Next up, my Schizillus sp. "Oak Hills". My adults keep producing eggs, and I think both are females... However said eggs have been consistently failing to hatch, and I'm afraid both females may have been young, and collected too early in the Spring, and are both virgins... 🙃 I can think of no other reason why the eggs would fail to hatch, I've tried keeping them dry, semi-humid, humid, hot, room temps, on pure sand, on sand mixed with clay, etc... Just won't hatch. Whereas I've had no issue getting my other, for sure fertile Cryptoglossini eggs to hatch. So these might be a dead end in terms of breeding.

Now, for a very bittersweet (but mostly bitter) Eucorydia linglong update... So, first off, let's go back to late April. Both of my Eucorydia linglong pairs had finally matured, however for some reason, one of the females died within a couple days of maturing. She never actually fully hardened up, so it would appear this was a random fluke, perhaps some genetic defect unrelated to husbandry, and she just kicked the bucket as a result.

But oh well, I still had one healthy female and two males, should be no problem right? WRONG. For the first month or so I basically kept them at room temps, because they come from temperate China, and I was afraid keeping them too warm would kill them. HOWEVER, as I'm learning now, unless we're talking about specifically montane environments in northern temperate China, Spring/Summer is hot as heck in much of temperate China. So while yes, giving these Eucorydia a diapause was a good idea and probably necessary, I was supposed to be keeping them pretty warm as soon as they were out of diapause. I did not do this though, and so as a result my adults spent most of their lives quite cool, and my female seemingly did not produce a SINGLE ooth that entire time. 🙃😭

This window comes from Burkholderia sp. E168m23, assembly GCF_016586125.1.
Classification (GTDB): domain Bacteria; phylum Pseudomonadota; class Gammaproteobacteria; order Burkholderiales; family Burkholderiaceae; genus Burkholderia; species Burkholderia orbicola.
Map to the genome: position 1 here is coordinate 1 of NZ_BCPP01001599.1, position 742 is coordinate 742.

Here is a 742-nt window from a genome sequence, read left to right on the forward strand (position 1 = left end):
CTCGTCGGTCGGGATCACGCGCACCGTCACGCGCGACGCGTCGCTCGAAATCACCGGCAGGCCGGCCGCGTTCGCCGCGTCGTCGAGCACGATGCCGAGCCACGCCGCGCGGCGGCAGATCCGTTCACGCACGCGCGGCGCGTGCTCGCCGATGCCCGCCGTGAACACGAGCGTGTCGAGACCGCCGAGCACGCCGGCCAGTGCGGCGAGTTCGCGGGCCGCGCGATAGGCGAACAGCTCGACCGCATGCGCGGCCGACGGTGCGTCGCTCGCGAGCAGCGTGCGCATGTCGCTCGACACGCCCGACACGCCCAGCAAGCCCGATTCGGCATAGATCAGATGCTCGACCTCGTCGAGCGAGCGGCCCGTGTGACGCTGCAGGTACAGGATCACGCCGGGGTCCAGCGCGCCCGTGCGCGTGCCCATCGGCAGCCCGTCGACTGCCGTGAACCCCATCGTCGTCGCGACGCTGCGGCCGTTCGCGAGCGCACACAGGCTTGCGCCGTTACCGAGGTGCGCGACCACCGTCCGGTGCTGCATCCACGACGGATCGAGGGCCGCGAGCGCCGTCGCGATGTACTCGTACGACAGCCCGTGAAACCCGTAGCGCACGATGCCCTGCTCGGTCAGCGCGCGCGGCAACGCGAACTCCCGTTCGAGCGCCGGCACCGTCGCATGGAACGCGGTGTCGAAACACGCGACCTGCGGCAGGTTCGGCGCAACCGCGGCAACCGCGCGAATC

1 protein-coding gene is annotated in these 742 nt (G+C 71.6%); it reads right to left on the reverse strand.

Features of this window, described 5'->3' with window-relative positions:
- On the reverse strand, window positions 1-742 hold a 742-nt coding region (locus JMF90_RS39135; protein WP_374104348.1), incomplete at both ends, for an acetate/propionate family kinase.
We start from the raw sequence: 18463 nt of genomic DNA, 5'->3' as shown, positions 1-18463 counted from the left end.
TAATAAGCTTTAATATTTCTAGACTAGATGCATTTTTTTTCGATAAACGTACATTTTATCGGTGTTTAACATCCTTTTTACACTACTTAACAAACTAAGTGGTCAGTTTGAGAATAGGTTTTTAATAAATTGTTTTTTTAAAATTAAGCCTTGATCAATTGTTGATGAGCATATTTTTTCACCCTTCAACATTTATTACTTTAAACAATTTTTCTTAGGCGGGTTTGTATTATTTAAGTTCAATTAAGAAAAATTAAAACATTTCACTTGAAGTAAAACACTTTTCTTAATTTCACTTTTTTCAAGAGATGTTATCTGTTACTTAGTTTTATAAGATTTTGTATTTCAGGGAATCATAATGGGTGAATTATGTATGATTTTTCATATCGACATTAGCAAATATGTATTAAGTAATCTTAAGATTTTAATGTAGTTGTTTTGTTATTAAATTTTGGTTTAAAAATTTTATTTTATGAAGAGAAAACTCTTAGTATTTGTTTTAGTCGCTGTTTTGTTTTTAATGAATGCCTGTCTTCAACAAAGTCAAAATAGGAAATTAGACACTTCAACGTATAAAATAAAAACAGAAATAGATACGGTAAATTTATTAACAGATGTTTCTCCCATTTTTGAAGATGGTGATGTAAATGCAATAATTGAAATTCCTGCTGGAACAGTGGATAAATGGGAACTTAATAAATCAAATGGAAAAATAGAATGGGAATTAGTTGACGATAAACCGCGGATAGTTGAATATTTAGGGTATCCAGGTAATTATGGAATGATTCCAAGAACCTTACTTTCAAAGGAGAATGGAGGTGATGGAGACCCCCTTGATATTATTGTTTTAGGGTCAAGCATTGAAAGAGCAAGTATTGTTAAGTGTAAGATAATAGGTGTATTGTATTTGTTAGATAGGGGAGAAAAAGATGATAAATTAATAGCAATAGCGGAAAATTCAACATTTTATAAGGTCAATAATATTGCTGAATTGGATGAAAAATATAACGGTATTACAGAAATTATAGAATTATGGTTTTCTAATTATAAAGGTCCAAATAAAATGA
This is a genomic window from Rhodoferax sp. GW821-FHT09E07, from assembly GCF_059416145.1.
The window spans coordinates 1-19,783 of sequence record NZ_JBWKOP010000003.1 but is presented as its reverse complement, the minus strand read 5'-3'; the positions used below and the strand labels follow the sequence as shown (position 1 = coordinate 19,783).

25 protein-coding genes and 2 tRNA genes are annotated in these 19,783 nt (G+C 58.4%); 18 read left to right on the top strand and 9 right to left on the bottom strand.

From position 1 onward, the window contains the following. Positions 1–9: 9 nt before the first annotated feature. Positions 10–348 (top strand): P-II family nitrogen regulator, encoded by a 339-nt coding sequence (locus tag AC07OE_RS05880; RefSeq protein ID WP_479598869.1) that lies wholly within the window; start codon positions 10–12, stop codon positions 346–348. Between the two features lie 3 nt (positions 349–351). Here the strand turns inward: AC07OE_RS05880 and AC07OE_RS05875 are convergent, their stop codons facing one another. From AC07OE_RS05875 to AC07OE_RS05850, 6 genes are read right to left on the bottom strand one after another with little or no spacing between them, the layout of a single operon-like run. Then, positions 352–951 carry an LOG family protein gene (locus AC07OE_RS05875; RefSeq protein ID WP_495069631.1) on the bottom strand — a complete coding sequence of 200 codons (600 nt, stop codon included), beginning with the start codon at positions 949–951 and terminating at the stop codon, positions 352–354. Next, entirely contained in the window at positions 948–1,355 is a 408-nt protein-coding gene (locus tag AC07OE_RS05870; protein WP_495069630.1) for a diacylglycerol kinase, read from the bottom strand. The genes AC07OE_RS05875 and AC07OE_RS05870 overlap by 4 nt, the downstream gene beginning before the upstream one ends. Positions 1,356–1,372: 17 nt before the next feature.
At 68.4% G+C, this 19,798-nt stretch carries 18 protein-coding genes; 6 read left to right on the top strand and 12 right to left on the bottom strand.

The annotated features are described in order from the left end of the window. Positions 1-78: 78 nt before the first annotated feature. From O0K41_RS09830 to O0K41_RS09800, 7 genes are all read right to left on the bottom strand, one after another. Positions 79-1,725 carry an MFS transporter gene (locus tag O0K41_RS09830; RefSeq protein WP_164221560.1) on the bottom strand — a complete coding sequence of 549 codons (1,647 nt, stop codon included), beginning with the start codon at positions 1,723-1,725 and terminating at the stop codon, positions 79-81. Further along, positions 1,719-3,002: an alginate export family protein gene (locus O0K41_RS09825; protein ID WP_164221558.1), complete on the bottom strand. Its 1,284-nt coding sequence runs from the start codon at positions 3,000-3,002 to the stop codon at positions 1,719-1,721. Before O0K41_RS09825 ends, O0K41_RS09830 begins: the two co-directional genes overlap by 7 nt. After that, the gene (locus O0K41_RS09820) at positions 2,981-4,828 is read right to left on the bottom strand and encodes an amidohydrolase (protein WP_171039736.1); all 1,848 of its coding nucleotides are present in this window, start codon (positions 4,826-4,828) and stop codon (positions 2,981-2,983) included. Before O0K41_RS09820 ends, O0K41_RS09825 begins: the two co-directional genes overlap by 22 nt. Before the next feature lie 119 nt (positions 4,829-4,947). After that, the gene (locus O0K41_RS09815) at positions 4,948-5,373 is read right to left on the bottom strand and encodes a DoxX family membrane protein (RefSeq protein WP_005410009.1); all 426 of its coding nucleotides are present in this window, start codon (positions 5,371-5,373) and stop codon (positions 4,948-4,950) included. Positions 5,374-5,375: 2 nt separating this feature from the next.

I realized my mistake when my adults were looking a bit old, and I rehoused them and found absolutely no ooths in their substrate. 😰 So, afterwards I kept them quite warm, however the female was already old and past her reproductive prime, and I'm pretty sure she only laid one, maybe two ooths before dying of old age. 

On the plus side, I did find hatchlings in their enclosure last week... So yay, babies. But also if my suspicions are correct, there's probably only 6-8 babies in there at most... Which is pretty sad considering a single female should produce at least a couple dozen offspring. 😢 So, I'll actually probably have to get some more from my friend who sent me my first two pairs, just to bulk up my current "colony" and ensure I can continue to breed them. Now that I've realized my mistake I'm confident I can do better with this species, but yeah I messed up pretty bad this first try, and this species won't truly be established in the US hobby outside of my collection for at least a year or more.

Lastly, unfortunately both the Temnoscheila cf. acuta and Ampedus rubricollis Kyle sent me appear to be either males or unmated females... No offspring have been produced by either and likely never will... Sucks since both are such pretty beetles, but alas, better luck next time.

Well, that does it for this post, hopefully some of you found this all at least a bit informative. Thanks for reading, stay safe, stay buggy, and I'll see everyone next time! 😉